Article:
Faculty Mentor Awards
Our Faculty Mentor Awards program encourages UMN researchers to include students in their global health research projects to strengthen the next generation of global health practitioners.
Our program builds student skills, knowledge, and abilities in global health research while developing their interpersonal and interprofessional abilities in international settings. Since funding is often an obstacle when considering adding a student to an international research project, we want to reduce the costs and barriers associated with incorporating student learning and training into global health research by providing up to $5,000 to defray these costs. Proposals are encouraged, but not required, to be developed collaboratively between a mentor and student.
Global Health Mentorship Around the World
These awards aid students in gaining invaluable mentorship experiences while providing support for faculty projects.
2021 Faculty Mentor Awards
Andres Perez, DVM, PhD, Michael Mahero, DVM, PhD, and Sol Perez, DVM, PhD, Center for Animal Health and Food Safety, UMN College of Veterinary Medicine: Research Gap Analysis of Animal Health and Veterinary Public Health Infrastructure of the National Veterinary Services in Rwanda.
Olihe Okoro, PhD, MPH, MPharm, Department of Pharmacy Practice & Pharmaceutical Sciences, UMN College of Pharmacy: Pharmacists’ involvement in the chronic management of hypertension in Low-Middle Income Countries (LMICs): A case study of Ghana
2020 Faculty Mentor Awards
Relevant Information on Bovine Tuberculosis Impact in Public Health: A Scoping Review
Within the Center for Animal Health and Food Safety, multiple coexisting projects are being developed for funding to support the World Health Organization on the “end of Tuberculosis strategy”, which proposes a 90% reduction by 2035 in TB incidence rate compared with 2015, and Zero TB-affected families facing catastrophic costs due to TB by 2035.
The CGHSR Faculty Mentor Award will be used to support three veterinary students to perform a scoping review during summer 2020. The proposed project will be the first stage in reviewing literature towards the understanding of available knowledge on bovine tuberculosis impact in public health in low and middle-income countries (LMICs). This initial step will lead to the development of a secondary comprehensive and systematic review on the epidemiological quantification of the interaction between bovine tuberculosis and human populations’ project (prevalence and transmission rates among animals and humans).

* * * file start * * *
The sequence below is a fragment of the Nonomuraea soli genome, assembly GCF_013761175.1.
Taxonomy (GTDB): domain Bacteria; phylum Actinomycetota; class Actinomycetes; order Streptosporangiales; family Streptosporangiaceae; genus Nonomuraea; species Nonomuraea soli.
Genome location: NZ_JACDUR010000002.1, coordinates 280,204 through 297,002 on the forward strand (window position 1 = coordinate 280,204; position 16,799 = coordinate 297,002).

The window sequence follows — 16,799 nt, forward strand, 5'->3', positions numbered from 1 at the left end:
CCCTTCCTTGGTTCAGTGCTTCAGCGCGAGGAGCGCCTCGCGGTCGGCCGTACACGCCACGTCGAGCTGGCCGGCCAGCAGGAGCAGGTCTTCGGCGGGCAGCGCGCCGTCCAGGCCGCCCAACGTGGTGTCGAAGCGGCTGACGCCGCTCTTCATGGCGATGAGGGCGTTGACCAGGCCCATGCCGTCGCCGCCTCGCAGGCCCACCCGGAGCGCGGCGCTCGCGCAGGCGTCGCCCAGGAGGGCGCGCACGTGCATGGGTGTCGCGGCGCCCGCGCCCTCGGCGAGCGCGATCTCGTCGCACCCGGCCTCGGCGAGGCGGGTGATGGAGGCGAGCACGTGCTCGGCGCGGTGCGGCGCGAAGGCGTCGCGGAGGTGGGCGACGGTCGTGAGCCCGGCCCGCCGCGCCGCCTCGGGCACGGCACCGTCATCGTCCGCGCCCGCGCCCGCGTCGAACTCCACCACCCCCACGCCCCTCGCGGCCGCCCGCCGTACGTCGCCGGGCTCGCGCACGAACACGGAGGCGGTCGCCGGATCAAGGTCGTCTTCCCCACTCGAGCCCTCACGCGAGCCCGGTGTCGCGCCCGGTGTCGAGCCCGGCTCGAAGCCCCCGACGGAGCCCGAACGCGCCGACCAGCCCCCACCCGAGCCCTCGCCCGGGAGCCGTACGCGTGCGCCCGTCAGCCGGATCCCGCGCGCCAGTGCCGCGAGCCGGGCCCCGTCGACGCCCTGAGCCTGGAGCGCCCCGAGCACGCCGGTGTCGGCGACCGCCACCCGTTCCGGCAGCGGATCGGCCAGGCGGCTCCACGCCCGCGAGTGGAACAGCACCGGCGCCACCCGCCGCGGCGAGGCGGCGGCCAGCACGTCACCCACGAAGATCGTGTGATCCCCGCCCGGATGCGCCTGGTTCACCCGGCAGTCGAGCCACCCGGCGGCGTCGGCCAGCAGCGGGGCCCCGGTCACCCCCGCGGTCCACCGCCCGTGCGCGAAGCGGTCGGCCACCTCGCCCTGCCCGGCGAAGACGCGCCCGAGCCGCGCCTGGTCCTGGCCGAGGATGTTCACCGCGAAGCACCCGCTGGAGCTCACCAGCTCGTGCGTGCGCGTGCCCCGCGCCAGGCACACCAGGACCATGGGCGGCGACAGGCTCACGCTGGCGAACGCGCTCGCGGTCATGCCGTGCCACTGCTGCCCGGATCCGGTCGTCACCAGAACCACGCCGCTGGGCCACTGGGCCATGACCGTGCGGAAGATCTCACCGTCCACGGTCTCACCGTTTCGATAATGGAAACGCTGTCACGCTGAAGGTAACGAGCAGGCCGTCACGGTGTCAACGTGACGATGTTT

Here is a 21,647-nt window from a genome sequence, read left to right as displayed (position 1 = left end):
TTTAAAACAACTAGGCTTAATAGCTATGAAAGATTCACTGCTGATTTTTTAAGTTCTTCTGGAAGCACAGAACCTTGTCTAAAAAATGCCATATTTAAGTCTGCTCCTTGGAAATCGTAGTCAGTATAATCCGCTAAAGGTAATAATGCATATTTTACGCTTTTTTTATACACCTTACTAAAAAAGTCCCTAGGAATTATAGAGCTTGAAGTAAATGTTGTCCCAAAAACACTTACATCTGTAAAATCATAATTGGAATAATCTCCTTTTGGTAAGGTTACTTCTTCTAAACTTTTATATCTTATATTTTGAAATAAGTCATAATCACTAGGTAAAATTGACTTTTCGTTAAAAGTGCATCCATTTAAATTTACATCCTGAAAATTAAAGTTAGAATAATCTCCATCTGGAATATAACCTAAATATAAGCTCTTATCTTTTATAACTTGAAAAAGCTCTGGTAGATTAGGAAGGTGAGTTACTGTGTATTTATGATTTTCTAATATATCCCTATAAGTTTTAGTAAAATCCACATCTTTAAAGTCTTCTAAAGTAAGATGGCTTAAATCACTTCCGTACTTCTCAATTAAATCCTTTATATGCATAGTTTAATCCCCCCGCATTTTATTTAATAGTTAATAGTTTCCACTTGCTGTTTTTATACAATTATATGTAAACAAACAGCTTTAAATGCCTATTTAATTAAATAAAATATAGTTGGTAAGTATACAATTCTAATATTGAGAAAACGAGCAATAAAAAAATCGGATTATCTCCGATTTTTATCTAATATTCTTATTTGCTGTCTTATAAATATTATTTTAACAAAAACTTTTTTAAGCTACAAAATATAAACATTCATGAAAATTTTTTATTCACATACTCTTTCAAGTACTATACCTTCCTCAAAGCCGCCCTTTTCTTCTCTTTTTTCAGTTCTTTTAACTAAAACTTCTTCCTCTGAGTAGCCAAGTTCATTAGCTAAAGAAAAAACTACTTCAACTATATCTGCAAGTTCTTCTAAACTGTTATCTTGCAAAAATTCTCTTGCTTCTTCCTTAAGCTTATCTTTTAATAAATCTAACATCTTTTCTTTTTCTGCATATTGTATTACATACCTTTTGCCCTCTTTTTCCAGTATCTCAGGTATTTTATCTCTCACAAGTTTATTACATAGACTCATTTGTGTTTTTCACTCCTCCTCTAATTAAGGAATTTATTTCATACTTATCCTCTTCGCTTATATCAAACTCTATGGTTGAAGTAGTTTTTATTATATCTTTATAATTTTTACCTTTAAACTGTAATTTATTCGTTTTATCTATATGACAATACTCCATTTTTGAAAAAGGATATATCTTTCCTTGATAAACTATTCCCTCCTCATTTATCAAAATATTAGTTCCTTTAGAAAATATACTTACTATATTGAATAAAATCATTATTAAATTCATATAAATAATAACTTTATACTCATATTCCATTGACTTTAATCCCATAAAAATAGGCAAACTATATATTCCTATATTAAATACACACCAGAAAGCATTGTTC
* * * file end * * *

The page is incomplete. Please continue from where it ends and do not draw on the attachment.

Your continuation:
Silvia Balbo, PhD, School of Public Health, Division of Environmental Health Sciences
Identification and Characterization of DNA Adducts as Biomarkers of Polycyclic Aromatic Hydrocarbon Contamination of Atlantic Cod Exposed to Crude Oil, International Site: University of Stavanger, Norway
The goal of this project is to characterize the DNA damage resulting from the exposure of Atlantic cod to crude oil and use these results to identify the specific chemicals causing this damage, in order to develop tools that can be used for the biomonitoring of marine and aquatic areas at risk for PAHs contamination. The effects of PAHs on the environment and human health has been the focus of the research conducted at the Pampanin Lab at the University of Stavanger in Norway. This unique international opportunity will allow the student to deepen his skills and knowledge in two labs with complementary research techniques and approaches, and to enrich his interpersonal and interprofessional abilities, by experiencing conducting research in two different countries. While providing a terrific experience for the student, this will also solidify and strengthen the foundations of the collaboration between my lab and a leading research group in the field of environmental toxicology.
Rahel Ghebre, MD, MPH, Medical School and Lisa Bazzett-Matabele, MD, University of Botswana, Gaborone, Botswana
A Comparison of Treatment Strategies for HIV-Related Vulvar Dysplasia and Cancer in Middle Income and Low Income Countries of Sub-Saharan Africa